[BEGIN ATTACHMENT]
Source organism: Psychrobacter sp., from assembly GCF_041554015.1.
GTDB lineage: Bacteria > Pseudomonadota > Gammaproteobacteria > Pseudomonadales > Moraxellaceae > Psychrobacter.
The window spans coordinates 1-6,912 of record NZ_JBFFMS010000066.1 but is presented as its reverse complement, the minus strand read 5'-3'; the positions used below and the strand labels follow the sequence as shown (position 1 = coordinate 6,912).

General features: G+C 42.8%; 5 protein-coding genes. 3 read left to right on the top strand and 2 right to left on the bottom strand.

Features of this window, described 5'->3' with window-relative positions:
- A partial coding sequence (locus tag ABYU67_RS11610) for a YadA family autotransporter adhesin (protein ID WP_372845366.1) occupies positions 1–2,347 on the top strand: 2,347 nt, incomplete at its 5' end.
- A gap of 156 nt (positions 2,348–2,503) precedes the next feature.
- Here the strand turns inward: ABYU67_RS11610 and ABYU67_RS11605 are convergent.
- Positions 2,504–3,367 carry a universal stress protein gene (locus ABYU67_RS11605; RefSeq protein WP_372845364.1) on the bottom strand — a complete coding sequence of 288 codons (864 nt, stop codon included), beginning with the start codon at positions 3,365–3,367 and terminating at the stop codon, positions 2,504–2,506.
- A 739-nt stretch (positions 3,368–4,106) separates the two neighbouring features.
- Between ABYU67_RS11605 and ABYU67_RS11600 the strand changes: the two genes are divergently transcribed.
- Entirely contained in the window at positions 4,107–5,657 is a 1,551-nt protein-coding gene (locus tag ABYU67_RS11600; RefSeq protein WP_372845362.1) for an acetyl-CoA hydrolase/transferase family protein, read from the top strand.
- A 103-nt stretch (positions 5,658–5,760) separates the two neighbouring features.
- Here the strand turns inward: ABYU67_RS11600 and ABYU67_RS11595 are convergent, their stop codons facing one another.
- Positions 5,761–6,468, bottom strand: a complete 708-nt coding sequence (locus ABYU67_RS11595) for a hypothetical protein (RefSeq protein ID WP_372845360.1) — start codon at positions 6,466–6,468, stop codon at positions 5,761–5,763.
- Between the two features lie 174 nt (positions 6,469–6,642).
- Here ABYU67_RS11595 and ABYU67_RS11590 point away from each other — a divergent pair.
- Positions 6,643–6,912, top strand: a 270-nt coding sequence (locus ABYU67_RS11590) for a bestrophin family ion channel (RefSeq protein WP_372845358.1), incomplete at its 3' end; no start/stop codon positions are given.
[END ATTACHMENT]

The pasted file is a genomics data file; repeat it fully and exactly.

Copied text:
Source organism: Psychrobacter sp., from assembly GCF_041554015.1.
GTDB lineage: Bacteria > Pseudomonadota > Gammaproteobacteria > Pseudomonadales > Moraxellaceae > Psychrobacter.
The window spans coordinates 1-6,912 of record NZ_JBFFMS010000066.1 but is presented as its reverse complement, the minus strand read 5'-3'; the positions used below and the strand labels follow the sequence as shown (position 1 = coordinate 6,912).

General features: G+C 42.8%; 5 protein-coding genes. 3 read left to right on the top strand and 2 right to left on the bottom strand.

Features of this window, described 5'->3' with window-relative positions:
- A partial coding sequence (locus tag ABYU67_RS11610) for a YadA family autotransporter adhesin (protein ID WP_372845366.1) occupies positions 1–2,347 on the top strand: 2,347 nt, incomplete at its 5' end.
- A gap of 156 nt (positions 2,348–2,503) precedes the next feature.
- Here the strand turns inward: ABYU67_RS11610 and ABYU67_RS11605 are convergent.
- Positions 2,504–3,367 carry a universal stress protein gene (locus ABYU67_RS11605; RefSeq protein WP_372845364.1) on the bottom strand — a complete coding sequence of 288 codons (864 nt, stop codon included), beginning with the start codon at positions 3,365–3,367 and terminating at the stop codon, positions 2,504–2,506.
- A 739-nt stretch (positions 3,368–4,106) separates the two neighbouring features.
- Between ABYU67_RS11605 and ABYU67_RS11600 the strand changes: the two genes are divergently transcribed.
- Entirely contained in the window at positions 4,107–5,657 is a 1,551-nt protein-coding gene (locus tag ABYU67_RS11600; RefSeq protein WP_372845362.1) for an acetyl-CoA hydrolase/transferase family protein, read from the top strand.
- A 103-nt stretch (positions 5,658–5,760) separates the two neighbouring features.
- Here the strand turns inward: ABYU67_RS11600 and ABYU67_RS11595 are convergent, their stop codons facing one another.
- Positions 5,761–6,468, bottom strand: a complete 708-nt coding sequence (locus ABYU67_RS11595) for a hypothetical protein (RefSeq protein ID WP_372845360.1) — start codon at positions 6,466–6,468, stop codon at positions 5,761–5,763.
- Between the two features lie 174 nt (positions 6,469–6,642).
- Here ABYU67_RS11595 and ABYU67_RS11590 point away from each other — a divergent pair.
- Positions 6,643–6,912, top strand: a 270-nt coding sequence (locus ABYU67_RS11590) for a bestrophin family ion channel (RefSeq protein WP_372845358.1), incomplete at its 3' end; no start/stop codon positions are given.